Gannon arrives at a remote lumber yard where a handful of Militia members and potential suspects arrive in short time. The leader of the team is Ford, played with serious authority and flippant sarcasm by the great Chris Mulkey; Brian Geraghty, Patrick Fischler, Robert Aramayo, Gene Jones and Happy Anderson make up the rogue’s gallery, but the less you know about each of these characters going in, the more satisfying the collection of twists and turns will be. Rest assured that each and every participant is emotionally self-contained, dodgy, and absolutely perfect in playing in their appropriate key.

The mass shooting is the catalyst that kicks the film into gear, and as the catastrophe outside intensifies in surprising ways, we are let into the lives of each and every member of the group. All of them live a life of isolation, and the film attempts to try and exhume the demons that can fester inside a person who would find solace in something a paranoia-fueled Militia. Except Dunham’s screenplay does not demonize or mock these characters and their intelligence. They aren’t fools or rednecks, and they each have their reasons for being in this predicament. Dunham is attempting to understand the world these men inhabit with an honest approach to them as human beings, and the result is a film that breaks down any reluctance you may have towards its characters and locks you inside this lumber warehouse right along with them, digging for answers.

This is a dark film, often lit with harsh flashlights, or fluorescents, or a clicking, buzzing security light setup around the lumber yard perimeter, or a patrolmen’s wandering beam. We are given a glimpse inside a what feels like an authentic Militia, where a carefully-manicured arsenal and a warehouse full of survival gear is handled responsibly, that is, until one of the members snaps. These Militia men have radical views, and they prepare and protect their own, and they are isolated, but are the criminals? Typically, they aren’t criminals until they are, and that’s the confounding chasm where this story unfolds.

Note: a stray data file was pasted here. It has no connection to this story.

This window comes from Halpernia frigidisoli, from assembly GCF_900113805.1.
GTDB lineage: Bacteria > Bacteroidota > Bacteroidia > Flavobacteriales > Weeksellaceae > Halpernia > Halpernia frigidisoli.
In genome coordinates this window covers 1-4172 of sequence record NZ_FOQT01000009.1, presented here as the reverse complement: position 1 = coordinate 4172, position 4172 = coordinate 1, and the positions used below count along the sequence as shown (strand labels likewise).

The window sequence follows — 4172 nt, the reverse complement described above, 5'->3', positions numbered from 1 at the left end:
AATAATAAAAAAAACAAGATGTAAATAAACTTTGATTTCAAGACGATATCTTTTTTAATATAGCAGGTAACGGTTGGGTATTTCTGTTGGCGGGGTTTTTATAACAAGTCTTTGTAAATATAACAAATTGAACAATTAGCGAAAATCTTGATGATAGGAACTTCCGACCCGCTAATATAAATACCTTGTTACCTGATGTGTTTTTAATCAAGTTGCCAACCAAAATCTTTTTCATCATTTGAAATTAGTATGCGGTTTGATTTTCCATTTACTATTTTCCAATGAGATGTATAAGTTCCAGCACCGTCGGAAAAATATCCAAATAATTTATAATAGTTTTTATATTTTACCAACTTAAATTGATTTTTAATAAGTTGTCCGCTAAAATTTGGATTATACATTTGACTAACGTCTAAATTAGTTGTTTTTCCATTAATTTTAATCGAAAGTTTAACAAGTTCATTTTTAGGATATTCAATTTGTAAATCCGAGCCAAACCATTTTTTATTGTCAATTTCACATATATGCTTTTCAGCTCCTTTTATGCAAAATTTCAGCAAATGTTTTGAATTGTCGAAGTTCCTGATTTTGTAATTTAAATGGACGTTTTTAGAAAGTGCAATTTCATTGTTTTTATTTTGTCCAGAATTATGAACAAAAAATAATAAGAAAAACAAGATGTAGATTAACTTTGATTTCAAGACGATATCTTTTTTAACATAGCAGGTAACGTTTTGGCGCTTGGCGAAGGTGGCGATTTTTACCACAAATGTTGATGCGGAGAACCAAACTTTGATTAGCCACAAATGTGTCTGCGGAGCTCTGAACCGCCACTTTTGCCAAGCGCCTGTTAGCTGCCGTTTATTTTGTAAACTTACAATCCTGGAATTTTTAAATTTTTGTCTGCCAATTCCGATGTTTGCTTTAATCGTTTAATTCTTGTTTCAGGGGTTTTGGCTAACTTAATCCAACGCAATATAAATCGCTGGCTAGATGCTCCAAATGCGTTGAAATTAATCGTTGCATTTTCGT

There are reveals in Sparrow Creek, and a substantial twist that lays everything you’ve just seen out on the table, open for discussion. Here is a film that exists in the greyest of areas, forcing the viewer to pick a side, neither of which are desirable. It’s a slow-burning moral puzzle that feels unsolvable in the end, and it’s the confident arrival of a strong new voice in Henry Dunham.

Resist the Hate: GLASS is a Terrific Dose of M. Night Shyamalan Indulgence

As the early reviews for Glass, M. Night Shyamalan’s much-anticipated third piece of his Philly superhero trilogy, began to trickle in, I was hit with a sinking feeling. I believed the reports, and bought into the claim that Shyamalan had gone off the rails again, and that Glass was a failure.

It always seemed like a possibility with this sort of ambitious project. Big ambition has gotten the better of the polarizing filmmaker over the years in some fascinatingly bizarre ways. Shyamalan typically shines when his films keep the focus small like Unbreakable and Split, the previous entries in this story, but Glass is something different. There are expectations to this world that didn’t exist until the final shot of Split last year. It made sense, sadly, that the early narrative around Glass was tepid to poor; Shyamalan had stubbed his toe again.